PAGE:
These findings increase the probability that dementia is due to Alzheimer disease. However, the guidelines (1, 2) do not advocate routine use of these biomarkers for diagnosis because standardization and availability are limited at this time. Also, they do not recommend routine testing for the apo epsilon-4 allele.
Laboratory tests (eg, thyroid-stimulating hormone, vitamin B12 levels) and neuroimaging (MRI or CT) are done to check for other, treatable causes of dementia and disorders that can worsen symptoms. If clinical findings suggest another underlying disorder (eg, HIV, syphilis), tests for those disorders are indicated.
Distinguishing Alzheimer disease from other dementias is difficult. Assessment tools (eg, Hachinski Ischemic Score—see table Modified Hachinski Ischemic Score) can help distinguish vascular dementia from Alzheimer disease. Fluctuations in cognition, parkinsonian symptoms, well-formed visual hallucinations, and relative preservation of short-term memory suggest dementia with Lewy bodies rather than Alzheimer disease (see table Differences Between Alzheimer Disease and Dementia With Lewy Bodies).
Patients with Alzheimer disease are often better-groomed and neater than patients with other dementias.
Modified Hachinski Ischemic Score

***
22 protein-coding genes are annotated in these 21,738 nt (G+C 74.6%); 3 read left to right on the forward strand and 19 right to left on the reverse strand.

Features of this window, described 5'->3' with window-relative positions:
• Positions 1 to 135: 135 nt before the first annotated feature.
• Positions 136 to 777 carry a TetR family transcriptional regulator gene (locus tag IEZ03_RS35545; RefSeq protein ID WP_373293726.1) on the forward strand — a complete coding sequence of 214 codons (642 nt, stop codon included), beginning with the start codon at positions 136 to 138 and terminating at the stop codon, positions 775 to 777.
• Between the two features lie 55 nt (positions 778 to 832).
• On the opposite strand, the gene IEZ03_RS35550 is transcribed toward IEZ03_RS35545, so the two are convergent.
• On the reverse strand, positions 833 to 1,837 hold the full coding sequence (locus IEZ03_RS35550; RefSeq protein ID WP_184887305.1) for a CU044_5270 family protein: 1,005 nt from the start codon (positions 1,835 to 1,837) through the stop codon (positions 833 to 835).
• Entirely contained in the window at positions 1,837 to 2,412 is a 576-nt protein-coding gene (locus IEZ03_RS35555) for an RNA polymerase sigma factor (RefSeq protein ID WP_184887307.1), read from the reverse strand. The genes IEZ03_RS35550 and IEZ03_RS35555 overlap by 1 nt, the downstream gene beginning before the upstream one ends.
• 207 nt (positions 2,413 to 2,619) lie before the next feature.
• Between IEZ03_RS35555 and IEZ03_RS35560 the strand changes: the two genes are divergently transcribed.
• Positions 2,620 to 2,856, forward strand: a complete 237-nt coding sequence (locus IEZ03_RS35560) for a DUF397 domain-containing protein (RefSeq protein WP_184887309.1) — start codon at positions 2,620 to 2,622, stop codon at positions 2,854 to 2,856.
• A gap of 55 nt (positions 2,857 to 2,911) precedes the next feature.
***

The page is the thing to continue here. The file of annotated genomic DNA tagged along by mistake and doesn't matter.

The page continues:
Differences Between Alzheimer Disease and Dementia with Lewy Bodies
1. Jack CR Jr, Albert MS, Knopman DS, et al: Introduction to the recommendations from the National Institute on Aging-Alzheimer's Association workgroups on diagnostic guidelines for Alzheimer's disease. Alzheimers Dement 7 (3):257–262, 2011. doi: 10.1016/j.jalz.2011.03.004.
2. McKhann GM, Knopman DS, Chertkow H, et al: The diagnosis of dementia due to Alzheimer's disease: Recommendations from the National Institute on Aging-Alzheimer's Association workgroups on diagnostic guidelines for Alzheimer's disease. Alzheimers Dement 7 (3):263–269, 2011. doi: 10.1016/j.jalz.2011.03.005.
Safety and supportive measures for Alzheimer disease are the same as those for all dementias. For example, the environment should be bright, cheerful, and familiar, and it should be designed to reinforce orientation (eg, placement of large clocks and calendars in the room). Measures to ensure patient safety (eg, signal monitoring systems for patients who wander) should be implemented.
Providing help for caregivers, who may experience substantial stress, is also important. Nurses and social workers can teach caregivers how to best meet the patient’s needs. Health care practitioners should watch for early symptoms of caregiver stress and burnout and, when needed, suggest support services.
Cholinesterase inhibitors modestly improve cognitive function and memory in some patients. Four are available. Generally, donepezil, rivastigmine, and galantamine are equally effective, but tacrine is rarely used because of its hepatotoxicity.